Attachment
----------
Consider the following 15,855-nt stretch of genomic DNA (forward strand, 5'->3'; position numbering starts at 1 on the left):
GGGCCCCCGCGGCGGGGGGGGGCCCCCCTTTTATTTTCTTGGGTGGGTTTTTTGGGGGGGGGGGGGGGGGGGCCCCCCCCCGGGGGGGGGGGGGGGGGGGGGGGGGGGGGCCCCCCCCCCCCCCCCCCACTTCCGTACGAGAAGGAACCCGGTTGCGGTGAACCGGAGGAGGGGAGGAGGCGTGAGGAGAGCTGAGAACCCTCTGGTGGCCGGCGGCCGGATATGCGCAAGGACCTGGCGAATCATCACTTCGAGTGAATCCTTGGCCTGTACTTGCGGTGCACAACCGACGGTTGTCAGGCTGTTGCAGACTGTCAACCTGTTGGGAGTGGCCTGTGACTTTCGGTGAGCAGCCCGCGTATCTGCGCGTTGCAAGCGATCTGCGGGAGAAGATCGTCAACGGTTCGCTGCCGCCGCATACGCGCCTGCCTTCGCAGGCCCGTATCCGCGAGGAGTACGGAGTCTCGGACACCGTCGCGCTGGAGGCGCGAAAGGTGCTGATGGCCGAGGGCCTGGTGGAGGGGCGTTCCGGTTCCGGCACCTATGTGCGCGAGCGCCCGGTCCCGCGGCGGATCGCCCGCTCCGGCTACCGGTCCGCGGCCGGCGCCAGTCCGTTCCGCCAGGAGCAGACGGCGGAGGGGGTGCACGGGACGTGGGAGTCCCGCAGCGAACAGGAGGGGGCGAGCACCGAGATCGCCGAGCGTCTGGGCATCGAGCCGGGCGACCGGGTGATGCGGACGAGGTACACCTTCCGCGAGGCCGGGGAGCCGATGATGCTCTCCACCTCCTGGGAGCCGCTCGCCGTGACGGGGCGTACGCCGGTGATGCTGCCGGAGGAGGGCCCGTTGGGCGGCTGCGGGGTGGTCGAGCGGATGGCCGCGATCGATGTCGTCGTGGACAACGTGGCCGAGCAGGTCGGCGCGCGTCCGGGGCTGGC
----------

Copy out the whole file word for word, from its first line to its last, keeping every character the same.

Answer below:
Consider the following 15,855-nt stretch of genomic DNA (forward strand, 5'->3'; position numbering starts at 1 on the left):
GGGCCCCCGCGGCGGGGGGGGGCCCCCCTTTTATTTTCTTGGGTGGGTTTTTTGGGGGGGGGGGGGGGGGGGCCCCCCCCCGGGGGGGGGGGGGGGGGGGGGGGGGGGGGCCCCCCCCCCCCCCCCCCACTTCCGTACGAGAAGGAACCCGGTTGCGGTGAACCGGAGGAGGGGAGGAGGCGTGAGGAGAGCTGAGAACCCTCTGGTGGCCGGCGGCCGGATATGCGCAAGGACCTGGCGAATCATCACTTCGAGTGAATCCTTGGCCTGTACTTGCGGTGCACAACCGACGGTTGTCAGGCTGTTGCAGACTGTCAACCTGTTGGGAGTGGCCTGTGACTTTCGGTGAGCAGCCCGCGTATCTGCGCGTTGCAAGCGATCTGCGGGAGAAGATCGTCAACGGTTCGCTGCCGCCGCATACGCGCCTGCCTTCGCAGGCCCGTATCCGCGAGGAGTACGGAGTCTCGGACACCGTCGCGCTGGAGGCGCGAAAGGTGCTGATGGCCGAGGGCCTGGTGGAGGGGCGTTCCGGTTCCGGCACCTATGTGCGCGAGCGCCCGGTCCCGCGGCGGATCGCCCGCTCCGGCTACCGGTCCGCGGCCGGCGCCAGTCCGTTCCGCCAGGAGCAGACGGCGGAGGGGGTGCACGGGACGTGGGAGTCCCGCAGCGAACAGGAGGGGGCGAGCACCGAGATCGCCGAGCGTCTGGGCATCGAGCCGGGCGACCGGGTGATGCGGACGAGGTACACCTTCCGCGAGGCCGGGGAGCCGATGATGCTCTCCACCTCCTGGGAGCCGCTCGCCGTGACGGGGCGTACGCCGGTGATGCTGCCGGAGGAGGGCCCGTTGGGCGGCTGCGGGGTGGTCGAGCGGATGGCCGCGATCGATGTCGTCGTGGACAACGTGGCCGAGCAGGTCGGCGCGCGTCCGGGGCTGGC